Family: Married to Barbara for 47 years. She retired as coordinator of housing at St. John’s University. One son, Thomas, graduated from St. John’s Prep School and SJU. Resided in St. Joseph since 1989.
Occupation: Teacher for about 50 years. Now in phased retirement. Political-science professor at St. Cloud State University since 1978. Was an occasional guest lecturer in University of Minnesota, Duluth, masters of Advocacy and Leadership Program. Founder and co-director of the SCSU Survey.
In the early 1960s, I was a Ford Foundation high-school teacher at three Michigan high schools and received tenure at Clarkson (Mich.) High School. Received a master’s degree and taught at a Michigan community college for two years and then began a doctorate program.
Education: Doctorate in political science from Washington State University. Heavy emphasis on state and local government. Post-doctorate work at the University of Michigan’s Survey Research Center. Post-doctorate National Endowment for the Humanities award to study the Framers and the Constitution at the University of Texas (summer 1977).
Some professional activities: Past president of the Minnesota Political Science Association. Frequent consultant to state and local governments; participated on local boards, commissions; and am frequently asked to share my views with government agencies, nonprofits and the media. Past elected president of the SCSU faculty. Department chair (twice). Author or co-author of articles and book publications. Minnesota Political Science First Distinguished Professor of Political Science. Served on and worked with many local, regional and state agencies. Was an original member of the St. Cloud Zoning Board of Appeals and served on its Charter Commission.
On a leave, I worked with the State Planning Office and Minnesota Lottery and did extensive work with county and local governments. Through work on the SCSU Survey, I have come to know the views of Minnesotans on a variety of issues. Featured speaker at League of Minnesota convention and board meetings.
Early and strong supporter of the St. Cloud Human Rights Commission and am a board member. Serve on St. Joseph’s Economic Development Board. Recently served with one other council person negotiating contracts with our two unions. We negotiated an equitable contract for our employees while keeping the total wage package under our goal of 3 percent. Negotiated some important contract changes. We avoided arbitration or a strike. I have served or still serve on other city positions. I am a strong advocacy of openness and transparency. Favor St Joseph becoming a Green-Step City.
Why are you qualified to serve on the city council?
I work hard at studying the issues and am not afraid to ask questions. With my email newsletter and other formats, I constantly seek to inform and listen. I am not afraid to change my mind.
There has been much disagreement about the council’s one-time plan to build a new city hall that would include a community room. How can the council proceed without any more confusion about that issue? Why were there so many misunderstandings that led to that controversy?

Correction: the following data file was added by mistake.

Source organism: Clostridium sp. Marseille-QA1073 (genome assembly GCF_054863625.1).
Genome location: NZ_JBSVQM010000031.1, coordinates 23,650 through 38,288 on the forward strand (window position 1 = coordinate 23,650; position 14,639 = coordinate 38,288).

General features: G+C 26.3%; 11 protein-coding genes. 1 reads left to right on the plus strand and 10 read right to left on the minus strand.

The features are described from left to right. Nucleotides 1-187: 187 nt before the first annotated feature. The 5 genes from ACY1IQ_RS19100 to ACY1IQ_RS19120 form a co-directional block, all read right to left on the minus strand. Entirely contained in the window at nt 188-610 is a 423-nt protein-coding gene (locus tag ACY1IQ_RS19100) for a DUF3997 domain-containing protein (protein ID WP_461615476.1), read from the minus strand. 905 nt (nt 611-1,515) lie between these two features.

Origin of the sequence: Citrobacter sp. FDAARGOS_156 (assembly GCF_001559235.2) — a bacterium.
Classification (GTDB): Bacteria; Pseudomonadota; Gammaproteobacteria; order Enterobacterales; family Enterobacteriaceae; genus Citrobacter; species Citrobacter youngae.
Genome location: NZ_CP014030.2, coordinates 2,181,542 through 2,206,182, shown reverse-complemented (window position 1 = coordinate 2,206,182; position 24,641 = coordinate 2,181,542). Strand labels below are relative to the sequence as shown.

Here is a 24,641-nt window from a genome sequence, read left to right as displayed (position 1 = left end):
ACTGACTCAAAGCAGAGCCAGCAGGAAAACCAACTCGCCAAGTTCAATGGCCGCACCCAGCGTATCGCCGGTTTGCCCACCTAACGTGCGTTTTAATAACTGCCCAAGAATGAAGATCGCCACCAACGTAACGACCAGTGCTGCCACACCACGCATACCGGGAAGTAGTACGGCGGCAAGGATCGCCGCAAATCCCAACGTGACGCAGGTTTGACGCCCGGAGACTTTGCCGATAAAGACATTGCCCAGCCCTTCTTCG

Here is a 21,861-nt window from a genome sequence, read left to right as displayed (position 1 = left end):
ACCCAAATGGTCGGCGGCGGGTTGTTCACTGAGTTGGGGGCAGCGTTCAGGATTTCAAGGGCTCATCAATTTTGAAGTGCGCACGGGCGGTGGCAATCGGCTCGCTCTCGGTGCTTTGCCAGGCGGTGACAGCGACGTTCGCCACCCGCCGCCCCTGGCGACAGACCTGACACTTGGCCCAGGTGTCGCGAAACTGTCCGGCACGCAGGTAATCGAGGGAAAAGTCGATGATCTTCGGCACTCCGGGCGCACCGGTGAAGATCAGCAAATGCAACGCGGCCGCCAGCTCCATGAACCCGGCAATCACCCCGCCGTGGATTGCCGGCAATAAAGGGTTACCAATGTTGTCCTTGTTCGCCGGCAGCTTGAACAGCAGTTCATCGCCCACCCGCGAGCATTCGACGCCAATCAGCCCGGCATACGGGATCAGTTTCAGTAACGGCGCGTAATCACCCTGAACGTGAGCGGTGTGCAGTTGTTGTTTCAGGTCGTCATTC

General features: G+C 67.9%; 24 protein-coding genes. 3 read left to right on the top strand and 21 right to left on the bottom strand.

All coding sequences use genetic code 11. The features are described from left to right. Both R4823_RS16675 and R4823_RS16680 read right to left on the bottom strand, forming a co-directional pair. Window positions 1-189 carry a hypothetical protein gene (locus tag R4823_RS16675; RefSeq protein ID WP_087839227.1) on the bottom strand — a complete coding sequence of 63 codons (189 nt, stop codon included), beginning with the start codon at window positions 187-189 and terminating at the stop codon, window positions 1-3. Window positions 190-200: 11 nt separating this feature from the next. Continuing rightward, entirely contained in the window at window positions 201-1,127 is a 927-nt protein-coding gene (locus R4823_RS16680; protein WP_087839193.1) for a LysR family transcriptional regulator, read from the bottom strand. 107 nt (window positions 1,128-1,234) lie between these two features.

I believe I was a key person for the council hiring a true neutral facilitator who will help us identify the issues, identify citizen preferences and work for an outcome that will meet our needs and resources. I believe we lacked clear priorities as to what we were trying to accomplish.
What are the biggest challenges as St. Joseph continues to grow? And what are the greatest strengths related to that growth?
Our challenges include keeping the “essence” of St Joseph while the inevitable growth occurs. This against the background of a city that has moderate incomes and a significant amount of land that is exempt from some taxes. Some believe more revenues will come from more houses. I’m not opposed to more houses, but studies show housing doesn’t contribute much to the city coffers. Business and industry are a better source of revenues.
How would you rate the relationships between the city, its residents and the two local colleges and college students? How could those relationships be strengthened?
Uneven. I applaud our mayor for reaching out. However, it must be a two-way street. We have had representatives to the council from the schools that soon stop attending. I am very familiar with the institutions through my wife’s and son’s involvement with the schools. I have taught a class at SJU; and I have tried to interact by serving on CSB committees and other activities. About two years ago the council was asked to participate in a Politics and a Pint forum regarding our new social host and keg laws. Only the mayor, the police chief and I attended. I played a lead role in developing a new paid internship.
Which city services, if any, would you trim or eliminate entirely if a severe budget crisis should happen?
I believe our city staff is fairly “lean.” As per good budget practice, we have about a five-month operating reserve.
Two things I took away from my public budgeting classes: A city has three basic functions (the three S’s) streets, sewer (water) and safety. I would add fun, for example parks and recreation. Second, across-the-board cuts sound fair but are bad public policy. Some functions may need to be increased. If times are really bad, perhaps we will need more police.
We need to explore more shared or merged services.